U.N. Official Set to Ask U.S. to End C.I.A. Drone Strikes
A senior United Nations official is expected to call on the United States next week to stop Central Intelligence Agency drone strikes against people suspected of belonging to Al Qaeda, complicating the Obama administration's growing reliance on that tactic in Pakistan.
Philip Alston, the United Nations special rapporteur on extrajudicial, summary or arbitrary executions, said Thursday that he would deliver a report on June 3 to the United Nations Human Rights Council in Geneva declaring that the "life and death power" of drones should be entrusted to regular armed forces, not intelligence agencies. He contrasted how the military and the C.I.A. responded to allegations that strikes had killed civilians by mistake.
"With the Defense Department you've got maybe not perfect but quite abundant accountability as demonstrated by what happens when a bombing goes wrong in Afghanistan," he said in an interview. "The whole process that follows is very open. Whereas if the C.I.A. is doing it, by definition they are not going to answer questions, not provide any information, and not do any follow-up that we know about."
Mr. Alston's views are not legally binding, and his report will not assert that the operation of combat drones by nonmilitary personnel is a war crime, he said. But the mounting international concern over drones comes as the Obama administration legal team has been quietly struggling over how to justify such counterterrorism efforts while obeying the laws of war.
In recent months, top lawyers for the State Department and the Defense Department have tried to square the idea that the C.I.A.'s drone program is lawful with the United States' efforts to prosecute GuantÃ¡namo Bay detainees accused of killing American soldiers in combat, according to interviews and a review of military documents.
Under the laws of war, soldiers in traditional armies cannot be prosecuted and punished for killing enemy forces in battle. The United States has argued that because Qaeda fighters do not obey the requirements laid out in the Geneva Conventions — like wearing uniforms — they are not "privileged combatants" entitled to such battlefield immunity. But C.I.A. drone operators also wear no uniforms.
Paula Weiss, a C.I.A. spokeswoman, called into question the notion that the agency lacked accountability, noting that it was overseen by the White House and Congress. "While we don't discuss or confirm specific activities, this agency's operations take place in a framework of both law and government oversight," Ms. Weiss said. "It would be wrong to suggest the C.I.A. is not accountable."
Still, the Obama administration legal team confronted the issue as the Pentagon prepared to restart military commission trials at GuantÃ¡namo Bay. The commissions began with pretrial hearings in the case of Omar Khadr, a Canadian detainee accused of killing an Army sergeant during a firefight in Afghanistan in 2002, when Mr. Khadr was 15.
The Pentagon delayed issuing a 281-page manual laying out commission rules until the eve of the hearing. The reason, officials say, is that government lawyers had been scrambling to rewrite a section about murder because it has implications for the C.I.A. drone program.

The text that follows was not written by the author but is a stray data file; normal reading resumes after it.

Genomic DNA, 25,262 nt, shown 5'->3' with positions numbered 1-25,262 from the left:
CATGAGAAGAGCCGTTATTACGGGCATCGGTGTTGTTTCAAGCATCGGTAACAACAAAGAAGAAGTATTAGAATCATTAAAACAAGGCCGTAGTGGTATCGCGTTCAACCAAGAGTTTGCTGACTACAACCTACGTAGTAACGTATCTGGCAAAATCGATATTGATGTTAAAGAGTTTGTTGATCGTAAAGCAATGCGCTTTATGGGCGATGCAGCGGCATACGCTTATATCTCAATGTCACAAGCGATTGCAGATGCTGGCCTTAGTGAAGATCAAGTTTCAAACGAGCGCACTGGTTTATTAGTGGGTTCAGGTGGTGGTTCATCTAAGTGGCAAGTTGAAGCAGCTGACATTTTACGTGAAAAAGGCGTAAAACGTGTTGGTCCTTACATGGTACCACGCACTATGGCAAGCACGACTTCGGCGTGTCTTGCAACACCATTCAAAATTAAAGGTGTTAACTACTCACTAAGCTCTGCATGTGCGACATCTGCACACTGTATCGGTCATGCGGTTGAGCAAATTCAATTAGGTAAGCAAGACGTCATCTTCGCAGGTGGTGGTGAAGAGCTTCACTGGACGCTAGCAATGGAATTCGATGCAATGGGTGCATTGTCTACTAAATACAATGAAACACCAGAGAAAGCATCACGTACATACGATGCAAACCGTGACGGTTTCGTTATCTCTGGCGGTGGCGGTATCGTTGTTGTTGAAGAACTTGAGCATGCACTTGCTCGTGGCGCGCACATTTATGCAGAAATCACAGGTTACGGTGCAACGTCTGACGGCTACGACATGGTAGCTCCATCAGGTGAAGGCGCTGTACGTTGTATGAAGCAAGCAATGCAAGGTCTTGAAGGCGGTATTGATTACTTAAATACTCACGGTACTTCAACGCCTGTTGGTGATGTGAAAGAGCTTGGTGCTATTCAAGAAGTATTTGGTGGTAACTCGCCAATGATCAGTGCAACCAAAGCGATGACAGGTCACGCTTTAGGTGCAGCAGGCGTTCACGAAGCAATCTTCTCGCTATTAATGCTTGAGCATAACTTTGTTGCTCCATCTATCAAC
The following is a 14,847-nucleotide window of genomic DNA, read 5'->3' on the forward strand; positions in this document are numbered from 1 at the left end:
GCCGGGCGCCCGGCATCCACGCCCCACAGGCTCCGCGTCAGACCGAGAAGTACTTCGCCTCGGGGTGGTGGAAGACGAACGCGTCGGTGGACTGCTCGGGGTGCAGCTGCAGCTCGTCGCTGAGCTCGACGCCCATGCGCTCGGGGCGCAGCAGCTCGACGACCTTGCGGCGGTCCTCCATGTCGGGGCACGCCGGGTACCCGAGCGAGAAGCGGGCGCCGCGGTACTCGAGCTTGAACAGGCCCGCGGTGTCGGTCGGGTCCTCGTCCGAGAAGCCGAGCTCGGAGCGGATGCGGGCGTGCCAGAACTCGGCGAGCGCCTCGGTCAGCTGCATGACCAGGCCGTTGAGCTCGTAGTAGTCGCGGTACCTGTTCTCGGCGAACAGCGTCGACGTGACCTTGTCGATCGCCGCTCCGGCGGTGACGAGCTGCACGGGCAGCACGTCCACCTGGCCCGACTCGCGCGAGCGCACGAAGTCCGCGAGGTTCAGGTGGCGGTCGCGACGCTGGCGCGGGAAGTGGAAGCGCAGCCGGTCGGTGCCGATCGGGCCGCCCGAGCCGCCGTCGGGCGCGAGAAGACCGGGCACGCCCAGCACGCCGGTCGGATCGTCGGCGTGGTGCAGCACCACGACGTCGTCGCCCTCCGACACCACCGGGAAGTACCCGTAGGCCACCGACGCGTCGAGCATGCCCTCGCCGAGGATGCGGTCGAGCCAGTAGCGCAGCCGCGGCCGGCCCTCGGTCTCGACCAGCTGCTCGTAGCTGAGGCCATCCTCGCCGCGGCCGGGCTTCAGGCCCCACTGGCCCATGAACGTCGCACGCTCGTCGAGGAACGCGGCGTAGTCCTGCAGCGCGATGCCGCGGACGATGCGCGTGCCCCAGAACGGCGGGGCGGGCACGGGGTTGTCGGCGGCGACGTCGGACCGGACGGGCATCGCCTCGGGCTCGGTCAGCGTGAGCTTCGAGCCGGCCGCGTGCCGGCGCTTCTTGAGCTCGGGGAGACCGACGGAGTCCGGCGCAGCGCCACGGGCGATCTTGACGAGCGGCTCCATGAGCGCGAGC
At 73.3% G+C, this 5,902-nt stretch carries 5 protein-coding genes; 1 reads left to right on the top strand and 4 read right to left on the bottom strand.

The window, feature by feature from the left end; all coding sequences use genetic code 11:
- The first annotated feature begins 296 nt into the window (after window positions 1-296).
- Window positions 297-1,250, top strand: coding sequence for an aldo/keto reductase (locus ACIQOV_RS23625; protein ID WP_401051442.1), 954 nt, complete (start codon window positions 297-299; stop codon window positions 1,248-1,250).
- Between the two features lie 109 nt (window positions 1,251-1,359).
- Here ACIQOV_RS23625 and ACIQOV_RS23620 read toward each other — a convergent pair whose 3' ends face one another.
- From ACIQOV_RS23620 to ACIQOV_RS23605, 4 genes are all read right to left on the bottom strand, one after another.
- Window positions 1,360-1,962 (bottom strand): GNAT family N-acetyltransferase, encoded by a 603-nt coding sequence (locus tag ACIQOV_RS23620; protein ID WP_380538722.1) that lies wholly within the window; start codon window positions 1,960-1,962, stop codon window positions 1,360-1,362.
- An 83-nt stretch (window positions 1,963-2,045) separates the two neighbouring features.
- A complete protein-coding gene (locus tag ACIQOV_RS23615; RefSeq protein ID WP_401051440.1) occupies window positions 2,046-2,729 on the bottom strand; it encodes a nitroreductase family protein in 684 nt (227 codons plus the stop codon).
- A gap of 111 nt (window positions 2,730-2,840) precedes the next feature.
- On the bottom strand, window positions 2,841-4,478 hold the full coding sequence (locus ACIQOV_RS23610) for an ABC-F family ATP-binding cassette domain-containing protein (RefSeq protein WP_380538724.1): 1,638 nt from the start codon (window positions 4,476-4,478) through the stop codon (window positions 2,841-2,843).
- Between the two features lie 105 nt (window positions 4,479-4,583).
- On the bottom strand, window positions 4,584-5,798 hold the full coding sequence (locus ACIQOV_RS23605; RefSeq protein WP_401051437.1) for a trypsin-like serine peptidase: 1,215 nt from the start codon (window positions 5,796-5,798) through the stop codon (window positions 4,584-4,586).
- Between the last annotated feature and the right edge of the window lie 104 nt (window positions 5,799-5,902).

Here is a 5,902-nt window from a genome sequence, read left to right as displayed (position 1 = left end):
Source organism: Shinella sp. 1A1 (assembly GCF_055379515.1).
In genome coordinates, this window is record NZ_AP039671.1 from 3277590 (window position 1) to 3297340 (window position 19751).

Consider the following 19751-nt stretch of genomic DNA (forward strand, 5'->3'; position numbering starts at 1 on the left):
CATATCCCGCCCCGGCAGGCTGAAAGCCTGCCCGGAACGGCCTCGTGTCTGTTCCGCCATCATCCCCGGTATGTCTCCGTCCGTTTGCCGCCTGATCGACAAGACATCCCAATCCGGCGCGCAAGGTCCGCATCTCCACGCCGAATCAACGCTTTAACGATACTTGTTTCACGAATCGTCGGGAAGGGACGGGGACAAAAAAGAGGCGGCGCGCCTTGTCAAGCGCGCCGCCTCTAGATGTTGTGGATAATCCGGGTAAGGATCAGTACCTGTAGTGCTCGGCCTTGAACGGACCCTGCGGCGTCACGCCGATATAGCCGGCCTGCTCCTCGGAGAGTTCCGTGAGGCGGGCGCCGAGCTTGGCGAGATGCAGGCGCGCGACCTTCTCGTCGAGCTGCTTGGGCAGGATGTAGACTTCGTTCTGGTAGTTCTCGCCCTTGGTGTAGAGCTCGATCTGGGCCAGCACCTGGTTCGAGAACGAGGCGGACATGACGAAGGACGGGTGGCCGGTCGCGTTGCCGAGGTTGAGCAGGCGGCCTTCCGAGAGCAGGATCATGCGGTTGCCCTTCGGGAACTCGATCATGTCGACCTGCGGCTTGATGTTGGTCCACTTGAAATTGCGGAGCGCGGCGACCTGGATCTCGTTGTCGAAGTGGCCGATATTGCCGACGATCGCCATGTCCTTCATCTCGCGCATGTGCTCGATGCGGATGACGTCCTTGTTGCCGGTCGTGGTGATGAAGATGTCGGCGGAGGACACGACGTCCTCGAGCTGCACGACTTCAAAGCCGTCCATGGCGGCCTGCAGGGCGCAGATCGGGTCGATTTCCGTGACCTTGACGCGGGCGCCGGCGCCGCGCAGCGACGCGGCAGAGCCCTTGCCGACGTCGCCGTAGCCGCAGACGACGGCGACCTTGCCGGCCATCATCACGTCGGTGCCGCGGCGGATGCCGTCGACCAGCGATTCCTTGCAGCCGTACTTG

An earlier version of the manual, issued in 2007 by the Bush administration, defined the charge of "murder in violation of the laws of war" as a killing by someone who did not meet "the requirements for lawful combatancy" — like being part of a regular army or otherwise wearing a uniform. Similar language was incorporated into a draft of the new manual.
But as the Khadr hearing approached, Harold Koh, the State Department legal adviser, pointed out that such a definition could be construed as a concession by the United States that C.I.A. drone operators were war criminals. Jeh Johnson, the Defense Department general counsel, and his staff ultimately agreed with that concern. They redrafted the manual so that murder by an unprivileged combatant would instead be treated like espionage — an offense under domestic law not considered a war crime.
"An accused may be convicted," the final manual states, if he "engaged in conduct traditionally triable by military commission (e.g., spying; murder committed while the accused did not meet the requirements of privileged belligerency) even if such conduct does not violate the international law of war."
Under that reformulation, the C.I.A. drone operators — who reportedly fly the aircraft from agency headquarters in Langley, Va. — might theoretically be subject to prosecution in a Pakistani courtroom. But regardless, the United States can argue to allies that it is not violating the laws of war.
Mr. Alston, the United Nations official, said he agreed with the Obama legal team that "it is not per se illegal" under the laws of war for C.I.A. operatives to fire drone missiles "because anyone can stand up and start to act as a belligerent." Still, he emphasized, they would not be entitled to battlefield immunity like soldiers.
Mary Ellen O'Connell, a Notre Dame University law professor who has criticized the use of drones away from combat zones, also agreed with the Obama administration's legal theory in this case. She said it could provide a "small modicum" of protection for C.I.A. operatives, noting that Germany had a statute allowing it to prosecute violations of the Geneva Conventions, but it does not enforce domestic Pakistani laws against murder.
In March, Mr. Koh delivered a speech in which he argued that the drone program was lawful because of the armed conflict with Al Qaeda and the principle of self-defense. He did not address several other murky legal issues, like whether Pakistani officials had secretly consented to the strikes. Mr. Alston, who is a New York University law professor, said his report would analyze such questions in detail, which may increase pressure on the United States to discuss them.